Amid miles of sugarcane shoots, trucks emerging from brick kilns and the odd bullock cart, you can easily miss the road to Johri, an inconspicuous village that connects the western Uttar Pradesh towns of Baghpat and Baraut.
Faces of the future
A couple of kilometres away from the Pathanon Ki Masjid complex – which houses the old shooting range which has helped Baghpat produce as many as 41 international shooters – a new 10-metre range has come up, thanks to donations from a local politician. It has better training facilities and 30 shooting pulley targets.
Practising here, 11-year-old Khushi Tomar, the youngest of the girl trainees, is a picture of concentration. At an age when most urban kids are busy playing Angry Birds on smartphones, this girl with a pixie-like hairdo and steely, unwavering eyes doesn’t flinch even as the report of gunfire booms across the hall.
“Looking at the dadis, my father and his elder brother encouraged me to take up shooting. If the dadis can feature in television shows and be honoured by the government at their age, what stops us children from doing it? After all, our eye sight and reflexes are much sharper than them,” she says with the poise of a grandmother.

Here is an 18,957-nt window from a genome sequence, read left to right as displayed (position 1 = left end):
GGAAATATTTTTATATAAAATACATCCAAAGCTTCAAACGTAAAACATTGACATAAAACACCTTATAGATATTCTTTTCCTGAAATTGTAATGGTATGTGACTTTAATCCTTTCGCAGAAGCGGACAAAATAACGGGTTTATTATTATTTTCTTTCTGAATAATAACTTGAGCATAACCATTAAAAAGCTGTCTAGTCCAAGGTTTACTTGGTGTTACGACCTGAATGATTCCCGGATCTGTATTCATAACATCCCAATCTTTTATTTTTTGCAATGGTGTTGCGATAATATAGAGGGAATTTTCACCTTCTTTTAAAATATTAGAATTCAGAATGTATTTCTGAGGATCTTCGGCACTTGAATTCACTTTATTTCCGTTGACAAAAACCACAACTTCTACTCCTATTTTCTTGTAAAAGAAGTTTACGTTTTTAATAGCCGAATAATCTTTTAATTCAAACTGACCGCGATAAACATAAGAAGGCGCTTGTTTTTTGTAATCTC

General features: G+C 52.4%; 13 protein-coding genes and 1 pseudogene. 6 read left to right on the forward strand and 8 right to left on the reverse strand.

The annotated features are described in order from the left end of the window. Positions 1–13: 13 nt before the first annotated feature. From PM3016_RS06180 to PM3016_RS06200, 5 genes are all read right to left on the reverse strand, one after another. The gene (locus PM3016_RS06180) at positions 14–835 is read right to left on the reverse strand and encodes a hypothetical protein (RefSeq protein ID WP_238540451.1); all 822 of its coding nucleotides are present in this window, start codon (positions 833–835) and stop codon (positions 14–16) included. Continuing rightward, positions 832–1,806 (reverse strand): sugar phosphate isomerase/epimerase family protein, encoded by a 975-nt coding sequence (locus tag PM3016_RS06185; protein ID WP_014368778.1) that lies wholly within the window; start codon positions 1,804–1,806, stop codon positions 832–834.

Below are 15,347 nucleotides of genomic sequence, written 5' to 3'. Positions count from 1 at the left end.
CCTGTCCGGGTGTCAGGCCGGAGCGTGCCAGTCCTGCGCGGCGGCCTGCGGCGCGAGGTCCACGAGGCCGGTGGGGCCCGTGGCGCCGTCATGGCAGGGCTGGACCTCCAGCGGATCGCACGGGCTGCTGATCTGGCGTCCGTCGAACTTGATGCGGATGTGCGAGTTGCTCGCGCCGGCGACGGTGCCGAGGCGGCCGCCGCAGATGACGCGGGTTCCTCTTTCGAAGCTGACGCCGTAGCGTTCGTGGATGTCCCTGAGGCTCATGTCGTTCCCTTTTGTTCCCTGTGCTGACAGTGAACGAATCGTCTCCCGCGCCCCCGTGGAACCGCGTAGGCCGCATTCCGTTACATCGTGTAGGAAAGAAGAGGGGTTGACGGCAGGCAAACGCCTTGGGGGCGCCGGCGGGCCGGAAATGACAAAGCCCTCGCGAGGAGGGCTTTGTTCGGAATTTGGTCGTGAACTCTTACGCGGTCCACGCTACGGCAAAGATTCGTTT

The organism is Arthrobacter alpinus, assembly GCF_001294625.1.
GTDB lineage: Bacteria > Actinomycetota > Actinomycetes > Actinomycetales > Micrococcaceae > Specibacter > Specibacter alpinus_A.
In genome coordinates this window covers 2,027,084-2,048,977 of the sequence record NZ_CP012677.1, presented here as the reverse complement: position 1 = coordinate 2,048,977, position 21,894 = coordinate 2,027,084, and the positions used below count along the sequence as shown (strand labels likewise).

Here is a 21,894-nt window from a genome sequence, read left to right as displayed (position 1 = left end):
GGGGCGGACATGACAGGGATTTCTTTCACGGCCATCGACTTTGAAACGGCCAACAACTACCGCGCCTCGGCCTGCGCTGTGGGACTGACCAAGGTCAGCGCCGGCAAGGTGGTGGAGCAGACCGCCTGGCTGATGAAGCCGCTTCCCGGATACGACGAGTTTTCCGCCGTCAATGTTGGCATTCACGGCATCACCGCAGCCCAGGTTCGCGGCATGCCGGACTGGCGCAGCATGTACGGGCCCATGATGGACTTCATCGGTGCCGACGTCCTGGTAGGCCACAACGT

The next generation of women sharpshooters from Baghpat has the future in its cross-hairs. And nothing short of bullseye will do!
A few gur men
(From the author's diary)
When my colleague Asad Ali came up with the idea of featuring three generations of women shooters in a UP village for the Brunch Women’s Day Special, we didn’t realise how much fun it would turn out to be.
For the assignment, our photojournalist colleague Sanjeev Verma, Asad and I set out towards Baghpat in Uttar Pradesh, about 70 kilometres from Delhi at the crack of dawn.
Apart from the pizzazz that the feisty sharpshooter grandmothers Prakashi Tomar and Chandro Tomar lent to the story, visiting the shooting range amid sugarcane fields and brick kilns, was a new experience for the trio of city scribes.
So, once the interviews and photo shoots were done, Sanjeev and Asad wanted to get a taste of Village India by plucking out sugarcane shoots and visiting a factory next to a field that makes unadulterated chemical-free jaggery (gur).
Once we were there, we turned into excited children and lived up our own Charlie and the Gur Factory experience.
Photos by Sanjeev Verma
@AsadAli1989 & @Aasheesh74 on Twitter
From HT Brunch, March 8
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